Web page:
When Felice Yeskel started graduate school in the 1980s, she was outraged that the Social Issues Training Project at the UMass Education School omitted classism from its curriculum. Every aspiring diversity trainer had to practice facilitating two-day workshops on sexism, racism, heterosexism, ageism, ableism and anti-Semitism – but not classism.
Felice had been severely oppressed as a young lesbian, and she walked around perpetually pissed off at sexism — but looming huge over those experiences of oppression was the disrespect targeted at her working-class family, and the shame she felt, as a scholarship student at a private school, about her differences from the rich kids. So she began advocating in her own inimitable way to add classism to the curriculum.
Cautiously, tentatively, the Education School agreed to try out classism programs, at first just for the grad students themselves. Because their norm was mixed training teams (for example, a sexism workshop would always be co-facilitated by one woman and one man), and because no-one at U Mass except Felice had any experience with classism workshops, Felice recruited me to be her middle-class co-trainer for the first three weekend workshops on classism. “You have to do it,” she would say when she called me up.
It can be hard to find a good role to play in fighting an oppression when you’re on the “up” side of it. For example, so many men were inspired to be anti-sexist allies during the feminist heyday of the 1970s, but most fell by the wayside when it wasn’t clear what they should do, except be yelled at by angry women. The recent efforts to organize white allies is a great step forward on racism, giving us roles we didn’t find in earlier decades. So I consider myself a very lucky professional-middle-class person that I had Felice twisting my arm back then. “You have to co-author this with me,” “you have to co-facilitate this workshop with me”; and “you have to be on the Class Action board”: my focus on class got stronger and stronger over the years in part because Felice was such a persistent organizer. She and I were romantically involved for four years in the 80s, but the amount of arm-twisting really didn’t vary before, during or after that relationship; it didn’t matter whether I was her friend, her lover or her colleague, she still told me I “had to” join her anti-classism work. She’s one of the reasons that fighting classism became my number one passion in life.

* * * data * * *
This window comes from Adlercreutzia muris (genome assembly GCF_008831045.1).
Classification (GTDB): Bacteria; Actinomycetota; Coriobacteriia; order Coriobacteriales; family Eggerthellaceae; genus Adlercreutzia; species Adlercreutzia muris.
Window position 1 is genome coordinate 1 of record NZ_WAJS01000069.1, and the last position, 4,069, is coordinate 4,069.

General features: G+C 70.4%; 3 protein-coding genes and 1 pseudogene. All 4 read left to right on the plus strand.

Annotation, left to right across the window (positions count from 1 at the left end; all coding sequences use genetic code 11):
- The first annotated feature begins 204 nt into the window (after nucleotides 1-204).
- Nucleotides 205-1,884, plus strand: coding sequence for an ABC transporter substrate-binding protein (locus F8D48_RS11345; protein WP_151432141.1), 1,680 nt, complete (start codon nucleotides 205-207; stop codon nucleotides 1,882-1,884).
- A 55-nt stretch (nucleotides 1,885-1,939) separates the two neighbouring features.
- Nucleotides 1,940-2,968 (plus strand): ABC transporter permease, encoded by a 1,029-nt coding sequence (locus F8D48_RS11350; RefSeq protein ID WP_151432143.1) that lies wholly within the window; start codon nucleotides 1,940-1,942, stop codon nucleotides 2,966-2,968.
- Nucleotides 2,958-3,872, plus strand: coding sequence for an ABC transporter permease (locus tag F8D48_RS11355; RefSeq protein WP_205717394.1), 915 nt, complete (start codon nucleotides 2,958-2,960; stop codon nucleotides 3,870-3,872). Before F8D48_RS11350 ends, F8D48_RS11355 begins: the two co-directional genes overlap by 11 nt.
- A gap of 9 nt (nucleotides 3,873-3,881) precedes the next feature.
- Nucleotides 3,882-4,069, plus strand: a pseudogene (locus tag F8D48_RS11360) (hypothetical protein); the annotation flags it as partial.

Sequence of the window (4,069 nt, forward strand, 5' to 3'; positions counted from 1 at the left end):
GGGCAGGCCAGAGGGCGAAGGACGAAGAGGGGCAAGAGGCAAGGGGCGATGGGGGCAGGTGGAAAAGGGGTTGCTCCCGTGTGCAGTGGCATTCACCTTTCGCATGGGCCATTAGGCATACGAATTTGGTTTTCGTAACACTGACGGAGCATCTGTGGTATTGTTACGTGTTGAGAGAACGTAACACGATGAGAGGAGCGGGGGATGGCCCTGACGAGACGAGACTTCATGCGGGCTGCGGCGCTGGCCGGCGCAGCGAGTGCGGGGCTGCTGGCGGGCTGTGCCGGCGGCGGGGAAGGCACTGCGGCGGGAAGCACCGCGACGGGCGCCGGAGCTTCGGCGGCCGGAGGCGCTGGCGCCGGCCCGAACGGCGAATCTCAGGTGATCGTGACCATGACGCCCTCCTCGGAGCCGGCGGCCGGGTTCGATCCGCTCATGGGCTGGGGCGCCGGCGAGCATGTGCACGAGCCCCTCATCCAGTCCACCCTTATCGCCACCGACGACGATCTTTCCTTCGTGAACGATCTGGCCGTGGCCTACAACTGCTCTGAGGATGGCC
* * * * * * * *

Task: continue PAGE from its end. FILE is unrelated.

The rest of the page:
Why is there resistance to including classism in diversity work?
Anyone who does diversity work against classism inevitably gets attacked from both the right and the left. From the right, the tired old defenses of the American Dream are heard, as if the US already is the land of equal opportunity for all, instead of just aspiring to be. It takes a certain kind of willful blindness to believe that the most prosperous are the most deserving among us, and that all those in poverty have done something terribly wrong to earn that fate.